Why the Aircraft Nuclear Propulsion Program was Abandoned

The concept of propelling aircraft with nuclear power is not a new one. In 1946 the United States Air Force launched the Nuclear Energy for the Propulsion of Aircraft (NEPA) program to further develop this concept. The program ran until 1961, when it was transferred to the Aircraft Nuclear Propulsion (ANP) program which was also run by the United States Air Force. Unfortunately the program did not last long enough to see the first test flight of this type of aircraft.

The Aircraft Nuclear Propulsion program researched and developed two main systems of nuclear powered jet engines. The Direct Air Cycle program was the first of these. Developed by General Electric, this facet of the program was based in Evendale, Ohio. The Direct Air Cycle program was popular because it was simple, reliable and suitable and the engines were able to start quickly. It worked by letting compressed air run through the reactor of a conventional jet engine where it could be heated before being exhausted through the turbine. The X-39 engine was produced by this program and it proved to be highly successful with several upgrades made to the system at later stages. The final HTRE-3 would have most likely been used to power the X-6 nuclear propulsion aircraft if the project hadn’t been scrapped.

The other form of nuclear propulsion that was investigated was the Indirect Air Cycle Program developed by Pratt & Whitney near Middletown in Connecticut. While it was not the more popular of the two concepts, it did produce a lot less radioactive pollution. The system worked by way of one or two loops of liquid metal that served to carry heat from the reactor to the engine. The research and development of this project was extensive, but it was never even brought to a level where it could have been used to power a test aircraft.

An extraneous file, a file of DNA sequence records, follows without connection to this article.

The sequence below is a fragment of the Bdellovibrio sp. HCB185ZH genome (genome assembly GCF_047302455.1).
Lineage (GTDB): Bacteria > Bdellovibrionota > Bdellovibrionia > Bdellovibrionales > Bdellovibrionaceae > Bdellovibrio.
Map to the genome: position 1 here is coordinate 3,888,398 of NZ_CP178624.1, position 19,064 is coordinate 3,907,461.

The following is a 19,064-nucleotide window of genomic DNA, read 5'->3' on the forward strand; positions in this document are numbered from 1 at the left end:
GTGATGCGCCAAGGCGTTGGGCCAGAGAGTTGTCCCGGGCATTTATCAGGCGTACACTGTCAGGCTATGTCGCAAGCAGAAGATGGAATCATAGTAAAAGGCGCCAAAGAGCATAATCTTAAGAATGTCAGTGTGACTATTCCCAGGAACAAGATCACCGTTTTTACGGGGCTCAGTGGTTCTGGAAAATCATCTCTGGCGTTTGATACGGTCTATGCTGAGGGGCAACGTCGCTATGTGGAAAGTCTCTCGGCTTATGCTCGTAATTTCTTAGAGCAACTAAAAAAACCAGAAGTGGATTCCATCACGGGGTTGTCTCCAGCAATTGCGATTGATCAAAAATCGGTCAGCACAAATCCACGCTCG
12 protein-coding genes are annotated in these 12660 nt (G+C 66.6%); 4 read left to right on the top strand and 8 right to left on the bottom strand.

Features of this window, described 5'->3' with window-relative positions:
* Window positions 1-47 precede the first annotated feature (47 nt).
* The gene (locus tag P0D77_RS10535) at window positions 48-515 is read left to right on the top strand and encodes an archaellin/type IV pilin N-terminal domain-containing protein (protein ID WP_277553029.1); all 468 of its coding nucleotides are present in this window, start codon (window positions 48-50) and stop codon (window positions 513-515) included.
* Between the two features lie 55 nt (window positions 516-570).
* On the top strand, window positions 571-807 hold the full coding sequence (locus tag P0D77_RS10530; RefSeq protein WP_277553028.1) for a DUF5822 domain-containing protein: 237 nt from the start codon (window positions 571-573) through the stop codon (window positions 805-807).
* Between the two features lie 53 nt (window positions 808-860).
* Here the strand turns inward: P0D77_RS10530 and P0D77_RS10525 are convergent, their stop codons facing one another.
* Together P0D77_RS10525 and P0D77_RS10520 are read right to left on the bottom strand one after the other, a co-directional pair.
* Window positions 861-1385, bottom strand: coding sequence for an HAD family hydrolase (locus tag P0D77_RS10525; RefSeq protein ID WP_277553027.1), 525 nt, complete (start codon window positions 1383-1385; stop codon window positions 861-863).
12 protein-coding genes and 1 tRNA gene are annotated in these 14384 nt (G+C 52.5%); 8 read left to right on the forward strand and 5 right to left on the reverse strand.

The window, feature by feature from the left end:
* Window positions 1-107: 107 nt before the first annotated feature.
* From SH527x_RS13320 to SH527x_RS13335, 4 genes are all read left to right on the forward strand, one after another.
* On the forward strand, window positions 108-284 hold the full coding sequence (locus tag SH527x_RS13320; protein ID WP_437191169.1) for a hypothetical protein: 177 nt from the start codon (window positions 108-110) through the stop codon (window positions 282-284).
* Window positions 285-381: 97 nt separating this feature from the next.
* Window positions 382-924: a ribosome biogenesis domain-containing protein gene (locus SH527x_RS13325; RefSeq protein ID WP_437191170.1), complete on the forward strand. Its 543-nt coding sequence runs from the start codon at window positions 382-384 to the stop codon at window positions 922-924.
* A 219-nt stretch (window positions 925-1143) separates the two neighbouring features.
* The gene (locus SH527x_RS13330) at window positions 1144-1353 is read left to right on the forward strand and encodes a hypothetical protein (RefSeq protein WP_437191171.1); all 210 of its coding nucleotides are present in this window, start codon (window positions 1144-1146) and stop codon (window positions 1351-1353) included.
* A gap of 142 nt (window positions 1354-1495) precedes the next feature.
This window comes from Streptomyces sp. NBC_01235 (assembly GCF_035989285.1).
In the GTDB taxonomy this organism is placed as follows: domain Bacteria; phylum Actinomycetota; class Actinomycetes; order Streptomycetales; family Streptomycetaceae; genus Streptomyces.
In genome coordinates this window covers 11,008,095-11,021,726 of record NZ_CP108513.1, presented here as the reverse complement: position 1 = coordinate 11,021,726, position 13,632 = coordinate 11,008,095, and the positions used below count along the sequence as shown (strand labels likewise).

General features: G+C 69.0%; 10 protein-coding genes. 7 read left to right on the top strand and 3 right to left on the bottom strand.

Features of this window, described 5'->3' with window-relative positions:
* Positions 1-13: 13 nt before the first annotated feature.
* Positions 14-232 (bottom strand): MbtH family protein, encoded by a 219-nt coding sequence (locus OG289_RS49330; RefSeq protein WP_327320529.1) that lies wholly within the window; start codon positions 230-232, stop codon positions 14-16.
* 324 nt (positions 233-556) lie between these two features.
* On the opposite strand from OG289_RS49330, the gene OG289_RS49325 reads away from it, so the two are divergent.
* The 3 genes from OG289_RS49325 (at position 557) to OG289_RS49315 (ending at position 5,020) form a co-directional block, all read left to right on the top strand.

The ultimate goal of the program was to use nuclear propulsion to power the Convair X-6. In preparation for this flight, the ANP decided to modify two B-36s in order to effectively study what sort of shielding requirements would be needed for an airborne reactor. The Nuclear Test Aircraft (NTA) became the only known US aircraft to carry an operational nuclear reactor on board. The NTA flew 47 times, during which extensive shield testing was conducted. It was largely due to the results of these test flights that the development of the X-6 nuclear-powered aircraft was stopped and the entire nuclear aircraft program was abandoned in 1961.